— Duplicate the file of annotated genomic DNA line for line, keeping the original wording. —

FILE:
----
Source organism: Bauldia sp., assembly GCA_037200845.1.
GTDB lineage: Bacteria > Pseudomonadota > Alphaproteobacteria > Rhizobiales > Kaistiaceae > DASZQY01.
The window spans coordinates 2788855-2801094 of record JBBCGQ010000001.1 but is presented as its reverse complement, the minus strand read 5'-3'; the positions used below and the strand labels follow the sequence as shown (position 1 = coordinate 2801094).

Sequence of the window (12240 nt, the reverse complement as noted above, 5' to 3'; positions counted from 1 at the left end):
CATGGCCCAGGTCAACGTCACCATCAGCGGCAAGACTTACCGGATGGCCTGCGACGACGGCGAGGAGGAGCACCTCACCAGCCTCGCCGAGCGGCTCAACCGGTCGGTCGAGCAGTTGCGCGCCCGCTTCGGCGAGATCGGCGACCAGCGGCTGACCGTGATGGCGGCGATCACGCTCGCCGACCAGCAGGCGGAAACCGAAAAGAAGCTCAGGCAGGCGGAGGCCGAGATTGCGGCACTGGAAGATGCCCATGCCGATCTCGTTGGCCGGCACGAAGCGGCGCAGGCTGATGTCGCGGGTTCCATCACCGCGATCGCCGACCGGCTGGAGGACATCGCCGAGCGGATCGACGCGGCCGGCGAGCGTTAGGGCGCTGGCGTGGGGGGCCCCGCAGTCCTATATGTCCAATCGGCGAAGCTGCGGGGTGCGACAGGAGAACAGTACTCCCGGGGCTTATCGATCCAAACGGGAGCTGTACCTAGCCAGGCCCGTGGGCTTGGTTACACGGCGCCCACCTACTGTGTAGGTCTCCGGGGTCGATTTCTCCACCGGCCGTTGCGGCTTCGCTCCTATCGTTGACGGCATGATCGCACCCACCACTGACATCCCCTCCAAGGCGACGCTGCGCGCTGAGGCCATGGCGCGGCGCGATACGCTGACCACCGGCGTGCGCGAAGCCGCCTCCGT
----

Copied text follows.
Source organism: Bauldia sp., assembly GCA_037200845.1.
GTDB lineage: Bacteria > Pseudomonadota > Alphaproteobacteria > Rhizobiales > Kaistiaceae > DASZQY01.
The window spans coordinates 2788855-2801094 of record JBBCGQ010000001.1 but is presented as its reverse complement, the minus strand read 5'-3'; the positions used below and the strand labels follow the sequence as shown (position 1 = coordinate 2801094).

Sequence of the window (12240 nt, the reverse complement as noted above, 5' to 3'; positions counted from 1 at the left end):
CATGGCCCAGGTCAACGTCACCATCAGCGGCAAGACTTACCGGATGGCCTGCGACGACGGCGAGGAGGAGCACCTCACCAGCCTCGCCGAGCGGCTCAACCGGTCGGTCGAGCAGTTGCGCGCCCGCTTCGGCGAGATCGGCGACCAGCGGCTGACCGTGATGGCGGCGATCACGCTCGCCGACCAGCAGGCGGAAACCGAAAAGAAGCTCAGGCAGGCGGAGGCCGAGATTGCGGCACTGGAAGATGCCCATGCCGATCTCGTTGGCCGGCACGAAGCGGCGCAGGCTGATGTCGCGGGTTCCATCACCGCGATCGCCGACCGGCTGGAGGACATCGCCGAGCGGATCGACGCGGCCGGCGAGCGTTAGGGCGCTGGCGTGGGGGGCCCCGCAGTCCTATATGTCCAATCGGCGAAGCTGCGGGGTGCGACAGGAGAACAGTACTCCCGGGGCTTATCGATCCAAACGGGAGCTGTACCTAGCCAGGCCCGTGGGCTTGGTTACACGGCGCCCACCTACTGTGTAGGTCTCCGGGGTCGATTTCTCCACCGGCCGTTGCGGCTTCGCTCCTATCGTTGACGGCATGATCGCACCCACCACTGACATCCCCTCCAAGGCGACGCTGCGCGCTGAGGCCATGGCGCGGCGCGATACGCTGACCACCGGCGTGCGCGAAGCCGCCTCCGT